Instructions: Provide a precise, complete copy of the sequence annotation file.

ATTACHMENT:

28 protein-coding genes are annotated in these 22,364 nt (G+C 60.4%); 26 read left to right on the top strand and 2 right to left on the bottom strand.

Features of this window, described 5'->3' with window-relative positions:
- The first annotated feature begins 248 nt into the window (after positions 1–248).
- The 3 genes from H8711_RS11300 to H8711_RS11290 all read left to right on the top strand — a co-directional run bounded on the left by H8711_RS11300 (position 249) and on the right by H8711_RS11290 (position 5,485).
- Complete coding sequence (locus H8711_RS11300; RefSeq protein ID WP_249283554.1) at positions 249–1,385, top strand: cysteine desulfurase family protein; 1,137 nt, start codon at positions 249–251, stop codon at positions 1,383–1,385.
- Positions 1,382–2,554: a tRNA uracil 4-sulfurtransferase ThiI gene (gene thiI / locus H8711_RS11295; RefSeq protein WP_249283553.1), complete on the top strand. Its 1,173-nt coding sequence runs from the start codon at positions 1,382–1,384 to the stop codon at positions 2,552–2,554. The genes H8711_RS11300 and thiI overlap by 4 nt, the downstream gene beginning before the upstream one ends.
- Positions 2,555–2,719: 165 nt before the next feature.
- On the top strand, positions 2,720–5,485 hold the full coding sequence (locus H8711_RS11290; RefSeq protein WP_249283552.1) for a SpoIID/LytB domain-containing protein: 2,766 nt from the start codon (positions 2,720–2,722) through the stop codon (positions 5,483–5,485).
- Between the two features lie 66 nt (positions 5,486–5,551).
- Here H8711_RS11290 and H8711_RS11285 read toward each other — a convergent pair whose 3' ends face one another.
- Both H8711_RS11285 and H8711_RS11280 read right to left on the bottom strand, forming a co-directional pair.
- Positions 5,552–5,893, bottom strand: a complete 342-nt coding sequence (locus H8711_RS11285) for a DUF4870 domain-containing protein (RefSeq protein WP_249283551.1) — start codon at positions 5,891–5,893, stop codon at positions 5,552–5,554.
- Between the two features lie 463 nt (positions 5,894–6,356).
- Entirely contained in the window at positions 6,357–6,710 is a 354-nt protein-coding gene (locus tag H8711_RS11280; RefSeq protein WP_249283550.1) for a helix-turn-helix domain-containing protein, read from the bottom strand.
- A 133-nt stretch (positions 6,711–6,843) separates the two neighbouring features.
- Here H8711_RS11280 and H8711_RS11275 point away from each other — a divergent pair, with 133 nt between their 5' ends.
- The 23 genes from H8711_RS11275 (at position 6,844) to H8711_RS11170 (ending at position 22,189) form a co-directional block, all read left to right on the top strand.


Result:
28 protein-coding genes are annotated in these 22,364 nt (G+C 60.4%); 26 read left to right on the top strand and 2 right to left on the bottom strand.

Features of this window, described 5'->3' with window-relative positions:
- The first annotated feature begins 248 nt into the window (after positions 1–248).
- The 3 genes from H8711_RS11300 to H8711_RS11290 all read left to right on the top strand — a co-directional run bounded on the left by H8711_RS11300 (position 249) and on the right by H8711_RS11290 (position 5,485).
- Complete coding sequence (locus H8711_RS11300; RefSeq protein ID WP_249283554.1) at positions 249–1,385, top strand: cysteine desulfurase family protein; 1,137 nt, start codon at positions 249–251, stop codon at positions 1,383–1,385.
- Positions 1,382–2,554: a tRNA uracil 4-sulfurtransferase ThiI gene (gene thiI / locus H8711_RS11295; RefSeq protein WP_249283553.1), complete on the top strand. Its 1,173-nt coding sequence runs from the start codon at positions 1,382–1,384 to the stop codon at positions 2,552–2,554. The genes H8711_RS11300 and thiI overlap by 4 nt, the downstream gene beginning before the upstream one ends.
- Positions 2,555–2,719: 165 nt before the next feature.
- On the top strand, positions 2,720–5,485 hold the full coding sequence (locus H8711_RS11290; RefSeq protein WP_249283552.1) for a SpoIID/LytB domain-containing protein: 2,766 nt from the start codon (positions 2,720–2,722) through the stop codon (positions 5,483–5,485).
- Between the two features lie 66 nt (positions 5,486–5,551).
- Here H8711_RS11290 and H8711_RS11285 read toward each other — a convergent pair whose 3' ends face one another.
- Both H8711_RS11285 and H8711_RS11280 read right to left on the bottom strand, forming a co-directional pair.
- Positions 5,552–5,893, bottom strand: a complete 342-nt coding sequence (locus H8711_RS11285) for a DUF4870 domain-containing protein (RefSeq protein WP_249283551.1) — start codon at positions 5,891–5,893, stop codon at positions 5,552–5,554.
- Between the two features lie 463 nt (positions 5,894–6,356).
- Entirely contained in the window at positions 6,357–6,710 is a 354-nt protein-coding gene (locus tag H8711_RS11280; RefSeq protein WP_249283550.1) for a helix-turn-helix domain-containing protein, read from the bottom strand.
- A 133-nt stretch (positions 6,711–6,843) separates the two neighbouring features.
- Here H8711_RS11280 and H8711_RS11275 point away from each other — a divergent pair, with 133 nt between their 5' ends.
- The 23 genes from H8711_RS11275 (at position 6,844) to H8711_RS11170 (ending at position 22,189) form a co-directional block, all read left to right on the top strand.